Bollywood Spice Indian Cuisine
2.5 out of 5 stars
25000 U.S. Highway 19 N., Clearwater. Appetizers: $3-$9; entrees: $12-$16; desserts: $4; wines by the glass: $4.25. 727-216-3840; bollywoodspiceindiancuisine.com.
In a world teeming with diverse cultures, it's amazing sometimes how little we know about the cuisine outside of our own ethnic heritage. My family is English, so roast beef and Yorkshire pudding loomed large in my culinary upbringing. I had a German grandmother, so potato pancakes were also part of family lore. Of course, all this is filtered through the sieve of 20th-century Middle Americana, where The Joy of Cooking reigned supreme.
As I'm collecting my thoughts about Clearwater's Bollywood Spice Indian Cuisine, a familiar face pops up on Facebook. It seems the day I'm writing is the birthday of my friend Sumitra Banerjee, and her daughter posts a picture of her late mother. I spent many happy days with this family in years gone by and am so glad that I had my first samosa — and many other Indian favorites — with a native guide to hold my hand.
Food always looms large as we create memories, and when it's linked to dear friends who are prematurely snatched from us by the scourge of cancer, the images are vivid. Sumitra taught me about tandoori spices, basmati rice and the complexity of homemade curries, and I can still see the proud gleam in her eyes as she lifted me from ignorance to revelation with the contents of her spoon.
So memories of that first samosa always serve as a touchstone when I go to a new Indian restaurant. Is the pastry golden and flaky? Does the potato filling, dotted with peas, possess both a seductive creaminess and enough resistance to the tooth that there's a sense of lightness rather than the density of mash. Is the seasoning balanced between salt and spice?
Faced with that checklist, Bollywood's samosa disappoints. The pastry is crisp, but not flaky. The filling is gray and dense, suggesting exposure to air which discolors potatoes, and the seasoning is timid.
Luckily, the onion bhaji is everything you could want in a crunchy, brown, spicy veggie fritter appetizer. Crispy papadam, accompanied by a shiny silver condiment tray of three relishes ranging from mild to fiery, is served alongside the starters — a surprising choice, because it should have arrived at the top of the meal as a welcoming treat.
Our star entree is the tandoori roasted mahi mahi fish tika. The bright spice rub is appealing, and the juicy pieces of fish fillet come sizzling on a platter topped with thin slivers of sautéed onion. It's well-seasoned and perfectly cooked. The butter chicken, however, is underwhelming. This popular dish bathes chunks of tender chicken in a seductive tomato cream sauce that's typically lush and sigh-inducing. Bollywood's version features smaller pieces of chicken than I usually see and the sauce lacks punch, with a slight acrid note that's disappointing.
The goat biryani features mounds of fluffy, nutty basmati rice flecked with herbs and bits of carrot, as well as a light curry sauce with sliced almonds. Buried throughout are small chunks of goat, many with small bones attached. Because of the large Hindu population in northern India, major animal proteins tend to be limited to chicken, lamb or goat. If you've never had goat before, don’t worry: it's not assertively gamey, but rather akin to mild grass-fed beef. This particular version is a huge portion of a simple dish that's a bit on the dry side.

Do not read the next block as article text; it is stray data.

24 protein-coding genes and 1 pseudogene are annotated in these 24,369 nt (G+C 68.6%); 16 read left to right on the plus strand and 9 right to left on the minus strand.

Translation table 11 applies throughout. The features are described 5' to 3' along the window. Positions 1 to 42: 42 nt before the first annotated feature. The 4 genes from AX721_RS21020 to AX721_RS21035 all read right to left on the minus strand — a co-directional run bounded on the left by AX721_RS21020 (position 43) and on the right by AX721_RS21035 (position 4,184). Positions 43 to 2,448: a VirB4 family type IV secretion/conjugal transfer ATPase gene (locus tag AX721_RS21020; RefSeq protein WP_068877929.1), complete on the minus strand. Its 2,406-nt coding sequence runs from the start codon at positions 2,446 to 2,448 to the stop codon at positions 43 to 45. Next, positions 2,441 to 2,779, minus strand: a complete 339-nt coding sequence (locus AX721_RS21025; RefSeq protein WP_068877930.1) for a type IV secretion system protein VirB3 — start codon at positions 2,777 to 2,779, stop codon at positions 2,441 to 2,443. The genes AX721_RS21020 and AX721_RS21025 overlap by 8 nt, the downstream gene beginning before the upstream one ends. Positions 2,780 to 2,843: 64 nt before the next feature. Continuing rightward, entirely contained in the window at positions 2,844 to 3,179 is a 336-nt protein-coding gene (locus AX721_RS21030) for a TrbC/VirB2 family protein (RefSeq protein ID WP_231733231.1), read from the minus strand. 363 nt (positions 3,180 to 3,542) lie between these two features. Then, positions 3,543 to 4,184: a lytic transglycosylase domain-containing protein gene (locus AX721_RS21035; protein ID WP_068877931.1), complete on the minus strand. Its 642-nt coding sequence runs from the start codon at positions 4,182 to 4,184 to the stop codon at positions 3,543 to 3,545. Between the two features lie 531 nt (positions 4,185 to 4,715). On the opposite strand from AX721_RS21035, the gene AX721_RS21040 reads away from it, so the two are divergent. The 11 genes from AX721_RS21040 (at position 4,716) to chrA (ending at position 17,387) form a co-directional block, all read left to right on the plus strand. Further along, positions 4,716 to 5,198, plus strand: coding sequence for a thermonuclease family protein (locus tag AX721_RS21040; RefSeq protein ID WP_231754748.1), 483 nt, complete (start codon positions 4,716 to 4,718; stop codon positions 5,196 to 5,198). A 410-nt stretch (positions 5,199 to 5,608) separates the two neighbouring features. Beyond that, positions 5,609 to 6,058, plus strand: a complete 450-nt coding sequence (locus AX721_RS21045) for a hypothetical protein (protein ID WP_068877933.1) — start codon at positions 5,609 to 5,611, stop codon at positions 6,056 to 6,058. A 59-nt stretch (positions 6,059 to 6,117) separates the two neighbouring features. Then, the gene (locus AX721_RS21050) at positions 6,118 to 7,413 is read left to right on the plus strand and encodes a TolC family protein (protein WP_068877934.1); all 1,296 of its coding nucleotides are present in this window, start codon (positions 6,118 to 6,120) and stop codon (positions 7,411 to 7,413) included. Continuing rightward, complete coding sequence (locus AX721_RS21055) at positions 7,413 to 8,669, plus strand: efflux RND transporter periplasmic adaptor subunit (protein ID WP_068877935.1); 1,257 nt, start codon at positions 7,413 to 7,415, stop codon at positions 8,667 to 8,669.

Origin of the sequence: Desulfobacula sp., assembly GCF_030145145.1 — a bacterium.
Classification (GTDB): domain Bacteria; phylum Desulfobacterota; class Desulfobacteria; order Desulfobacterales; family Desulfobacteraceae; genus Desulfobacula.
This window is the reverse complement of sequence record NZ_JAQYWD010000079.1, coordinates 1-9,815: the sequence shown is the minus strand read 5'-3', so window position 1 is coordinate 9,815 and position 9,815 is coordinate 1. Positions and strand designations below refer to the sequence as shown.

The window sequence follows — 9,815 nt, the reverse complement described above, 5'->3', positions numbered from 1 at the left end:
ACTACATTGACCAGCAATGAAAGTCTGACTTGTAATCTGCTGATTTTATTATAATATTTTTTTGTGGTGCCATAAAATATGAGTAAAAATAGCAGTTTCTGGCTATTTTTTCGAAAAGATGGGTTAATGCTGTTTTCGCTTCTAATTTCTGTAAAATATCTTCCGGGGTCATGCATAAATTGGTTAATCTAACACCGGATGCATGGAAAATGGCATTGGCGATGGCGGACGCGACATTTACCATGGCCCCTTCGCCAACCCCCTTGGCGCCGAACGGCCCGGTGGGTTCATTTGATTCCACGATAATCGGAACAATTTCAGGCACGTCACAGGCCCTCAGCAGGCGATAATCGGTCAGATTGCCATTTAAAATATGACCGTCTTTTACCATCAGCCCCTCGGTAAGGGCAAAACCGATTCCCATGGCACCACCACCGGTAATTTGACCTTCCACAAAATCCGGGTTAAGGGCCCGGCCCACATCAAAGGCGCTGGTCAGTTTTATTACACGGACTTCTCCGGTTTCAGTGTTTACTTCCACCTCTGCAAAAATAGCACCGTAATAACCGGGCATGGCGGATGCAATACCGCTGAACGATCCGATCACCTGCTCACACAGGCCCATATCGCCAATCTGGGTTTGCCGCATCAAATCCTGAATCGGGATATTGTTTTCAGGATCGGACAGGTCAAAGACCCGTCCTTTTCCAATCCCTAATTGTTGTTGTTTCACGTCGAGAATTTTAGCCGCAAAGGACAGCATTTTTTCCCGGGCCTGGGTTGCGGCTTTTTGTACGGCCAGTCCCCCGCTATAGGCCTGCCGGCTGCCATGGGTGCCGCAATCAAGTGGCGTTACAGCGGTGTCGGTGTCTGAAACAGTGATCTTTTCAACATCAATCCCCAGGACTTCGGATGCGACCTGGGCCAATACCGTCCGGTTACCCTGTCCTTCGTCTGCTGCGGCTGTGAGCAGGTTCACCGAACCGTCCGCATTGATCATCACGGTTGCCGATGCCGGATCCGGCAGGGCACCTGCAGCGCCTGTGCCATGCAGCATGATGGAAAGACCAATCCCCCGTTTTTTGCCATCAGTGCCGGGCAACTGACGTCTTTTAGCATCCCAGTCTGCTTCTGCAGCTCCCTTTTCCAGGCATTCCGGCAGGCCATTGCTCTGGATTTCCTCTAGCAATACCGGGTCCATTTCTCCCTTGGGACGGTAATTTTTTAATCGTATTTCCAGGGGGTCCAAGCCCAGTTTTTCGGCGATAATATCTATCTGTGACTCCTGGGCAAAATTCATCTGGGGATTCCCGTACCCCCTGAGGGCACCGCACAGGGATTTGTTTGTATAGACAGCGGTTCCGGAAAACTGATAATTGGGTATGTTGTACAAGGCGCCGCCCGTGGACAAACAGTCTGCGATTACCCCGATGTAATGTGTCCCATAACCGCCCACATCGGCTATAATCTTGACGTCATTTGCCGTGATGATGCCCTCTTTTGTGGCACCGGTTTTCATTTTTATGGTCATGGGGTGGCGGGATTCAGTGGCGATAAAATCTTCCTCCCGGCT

Luckily, it's served with cucumber raita, which is a standard yogurt condiment often used to temper the heat that many natives welcome. I must admit that I'm a wimp and normally stay on the mild side. Mango chutney is also a welcome condiment. It's tangy rather than sweet, since it's made from unripe fruit. I almost always get some to tweak Indian dishes to taste.
We pair our meal with a bread basket of assorted naan, that delicious, warm bread baked in a traditional, round clay tandoor oven. The fresh yeast dough bubbles and chars and is a wonderful accompaniment alone, or to dip in the spicy sauces that accompany most of the menu. Our basket includes three variations: plain, garlic with butter, and whole wheat paratha with a thin coat of mashed potatoes and herbs. We order the basket to taste the variations, but beware — you'll be tempted to over-indulge.
Indian desserts are a hard sell for Western palates. There's no chocolate, whipped cream, cake or flaky pastry; they're distinctly different from European sweets. The closest to something familiar is kheer, India's version of rice pudding. Unfortunately, it's not available on our visit, so we are led by our server to try ras malai and gulab jamun. He brings our desserts, but removes none of the other dirty plates. In general, the staff is friendly, but the service is slapdash instead of attentive, even though there's not a big crowd. Thankfully, the smoldering Bollywood music videos, which play nonstop, are a fascinating distraction.
Ras malai are homemade soft cottage cheese dumplings soaked in sweetened milk and garnished with pistachios — they’re a south Asian cousin to cheesecake, minus the crust. Gulab jamun are essentially golf ball-size doughnuts soaked in sweet syrup. Without context, I'm perplexed. I want (need) my friend Sumitra to whisper guidance in my ear.
Sadly, I'm on my own.
Jon Palmer Claridge dines anonymously when reviewing. Check out the explanation of his rating system.